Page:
|Any complaints about the inspection or the report should be made following the procedures set out in the guidance 'Complaining about inspections', which is available from Ofsted's website: ofsted.gov.uk.|
|Key to judgements: grade 1 is outstanding, grade 2 good, grade 3 satisfactory, and grade 4 inadequate.||School Overall|
|How effective,efficient and inclusive is the provision of education,integrated care and any extended services in meeting the needs of learners?||2|
|Effective steps have been taken to promote improvement since the last inspection||Yes|
|How well does the school work in partnership with others to promote learners' well-being?||2|
|The capacity to make any necessary improvements||2|
Achievement and standards
|How well do learners achieve?||2|
|The standards¹ reached by learners||3|
|How well learners make progress, taking account of any significant variations between groups of learners||2|
|How well learners with learning difficulties and/or disabilities make progress||2|
Personal development and well-being
|How good are the overall personal development and well-being of the learners?||2|
|The extent of learners' spiritual, moral, social and cultural development||2|
|The extent to which learners adopt healthy lifestyles||2|
|The extent to which learners adopt safe practices||2|
|The extent to which learners enjoy their education||2|
|The attendance of learners||3|
|The behaviour of learners||2|
|The extent to which learners make a positive contribution to the community||3|
|How well learners develop workplace and other skills that will contribute to their future economic well-being||2|
The quality of provision
|How effective are teaching and learning in meeting the full range of learners' needs?||2|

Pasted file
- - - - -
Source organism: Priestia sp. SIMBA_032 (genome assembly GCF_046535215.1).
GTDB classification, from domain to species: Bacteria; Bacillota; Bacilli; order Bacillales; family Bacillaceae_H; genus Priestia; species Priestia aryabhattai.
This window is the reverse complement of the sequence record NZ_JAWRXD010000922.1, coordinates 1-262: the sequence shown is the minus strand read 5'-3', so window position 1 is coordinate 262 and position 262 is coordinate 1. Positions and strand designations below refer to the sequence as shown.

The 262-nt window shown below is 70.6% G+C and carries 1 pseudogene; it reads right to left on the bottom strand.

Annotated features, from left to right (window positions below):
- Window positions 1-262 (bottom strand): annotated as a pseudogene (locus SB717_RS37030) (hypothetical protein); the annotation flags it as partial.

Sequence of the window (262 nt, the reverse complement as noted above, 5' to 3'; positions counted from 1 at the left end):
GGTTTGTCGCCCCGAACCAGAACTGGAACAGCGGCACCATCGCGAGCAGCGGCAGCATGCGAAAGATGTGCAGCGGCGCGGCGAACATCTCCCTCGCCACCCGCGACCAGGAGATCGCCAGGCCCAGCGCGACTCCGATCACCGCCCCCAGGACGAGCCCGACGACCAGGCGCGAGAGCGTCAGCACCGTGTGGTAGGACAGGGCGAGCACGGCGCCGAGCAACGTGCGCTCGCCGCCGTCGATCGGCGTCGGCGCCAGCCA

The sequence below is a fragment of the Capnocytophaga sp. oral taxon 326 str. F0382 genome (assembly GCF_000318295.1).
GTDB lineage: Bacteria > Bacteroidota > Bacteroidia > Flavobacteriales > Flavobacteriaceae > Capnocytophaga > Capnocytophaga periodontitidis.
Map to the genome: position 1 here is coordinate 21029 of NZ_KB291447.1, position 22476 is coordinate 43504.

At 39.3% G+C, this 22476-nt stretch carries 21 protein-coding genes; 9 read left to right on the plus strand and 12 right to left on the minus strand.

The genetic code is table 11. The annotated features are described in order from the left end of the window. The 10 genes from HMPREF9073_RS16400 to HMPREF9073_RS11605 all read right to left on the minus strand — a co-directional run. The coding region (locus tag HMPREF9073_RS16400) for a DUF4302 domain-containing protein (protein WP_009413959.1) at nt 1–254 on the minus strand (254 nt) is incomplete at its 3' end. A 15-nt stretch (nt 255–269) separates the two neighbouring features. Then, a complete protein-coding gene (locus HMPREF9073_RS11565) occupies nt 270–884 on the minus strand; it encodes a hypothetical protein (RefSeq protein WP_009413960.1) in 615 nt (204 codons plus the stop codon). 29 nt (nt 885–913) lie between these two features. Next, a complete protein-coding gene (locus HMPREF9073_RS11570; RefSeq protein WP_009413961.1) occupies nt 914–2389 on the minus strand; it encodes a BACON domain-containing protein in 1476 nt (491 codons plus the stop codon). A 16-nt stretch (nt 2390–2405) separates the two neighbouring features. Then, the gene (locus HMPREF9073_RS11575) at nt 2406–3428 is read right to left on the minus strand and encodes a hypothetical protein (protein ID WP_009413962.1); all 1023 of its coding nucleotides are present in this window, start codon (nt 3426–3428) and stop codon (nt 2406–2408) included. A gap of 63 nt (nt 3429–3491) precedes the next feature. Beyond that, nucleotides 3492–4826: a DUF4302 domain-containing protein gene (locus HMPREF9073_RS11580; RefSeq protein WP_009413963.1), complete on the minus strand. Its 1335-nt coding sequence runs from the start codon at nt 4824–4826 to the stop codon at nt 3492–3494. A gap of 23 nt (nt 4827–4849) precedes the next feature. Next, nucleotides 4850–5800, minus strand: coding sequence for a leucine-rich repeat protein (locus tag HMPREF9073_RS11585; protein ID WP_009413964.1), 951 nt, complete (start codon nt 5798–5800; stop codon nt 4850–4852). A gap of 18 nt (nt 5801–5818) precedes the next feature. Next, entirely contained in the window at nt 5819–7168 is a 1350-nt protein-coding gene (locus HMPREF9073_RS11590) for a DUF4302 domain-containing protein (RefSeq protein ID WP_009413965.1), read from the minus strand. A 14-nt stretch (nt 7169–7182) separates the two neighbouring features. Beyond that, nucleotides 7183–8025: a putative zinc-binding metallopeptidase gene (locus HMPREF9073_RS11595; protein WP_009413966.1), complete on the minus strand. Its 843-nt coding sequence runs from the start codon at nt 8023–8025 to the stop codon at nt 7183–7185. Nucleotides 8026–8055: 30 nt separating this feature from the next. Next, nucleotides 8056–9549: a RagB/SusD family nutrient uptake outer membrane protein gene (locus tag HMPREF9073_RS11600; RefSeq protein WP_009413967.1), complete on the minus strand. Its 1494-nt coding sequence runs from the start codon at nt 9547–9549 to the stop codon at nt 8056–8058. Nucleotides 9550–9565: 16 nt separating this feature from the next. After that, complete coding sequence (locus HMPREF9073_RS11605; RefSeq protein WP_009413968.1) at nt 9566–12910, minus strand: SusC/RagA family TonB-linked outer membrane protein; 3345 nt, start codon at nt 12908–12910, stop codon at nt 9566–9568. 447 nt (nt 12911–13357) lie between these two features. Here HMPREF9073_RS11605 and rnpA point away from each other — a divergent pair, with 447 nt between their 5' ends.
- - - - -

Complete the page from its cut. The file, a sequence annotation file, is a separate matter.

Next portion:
|How well do the curriculum and other activities meet the range of needs and interests of learners?||2|
|How well are learners cared for, guided and supported?||2|
Leadership and management
|How effective are leadership and management in raising achievement and supporting all learners?||2|
|How effectively leaders and managers at all levels set clear direction leading to improvement and promote high quality of care and education||2|
|How effectively leaders and managers use challenging targets to raise standards||2|
|The effectiveness of the school's self-evaluation||2|
|How well equality of opportunity is promoted and discrimination eliminated||2|
|How well does the school contribute to community cohesion?||2|
|How effectively and efficiently resources, including staff, are deployed to achieve value for money||2|
|The extent to which governors and other supervisory boards discharge their responsibilities||2|
|Do procedures for safeguarding learners meet current government requirements?||Yes|
|Does this school require special measures?||No|
|Does this school require a notice to improve?||No|
1 Grade 1 - Exceptionally and consistently high; Grade 2 - Generally above average with none significantly below average; Grade 3 - Broadly average to below average; Grade 4 - Exceptionally low.
Text from letter to pupils explaining the findings of the inspection
10 July 2009
Inspection of North Cornwall Pupil Referral Unit, Delabole, Cornwall PL33 9DA
Thank you for your hospitality and welcome when I inspected your centre recently. Thanks also to the members of the school council who came and spoke to me about the good things that the centre provides. Please thank your mums and dads for filling in the questionnaires and for taking the time to meet with me. Finally, a big thanks for the excellent lunch that you prepared.
This is what I found out.
In order to make the centre even better, I have asked them to do three things.
Perhaps you could help by remembering your targets yourselves.
I really enjoyed my visit to you, and I hope you have every success in the future.
Mick Megee Lead inspector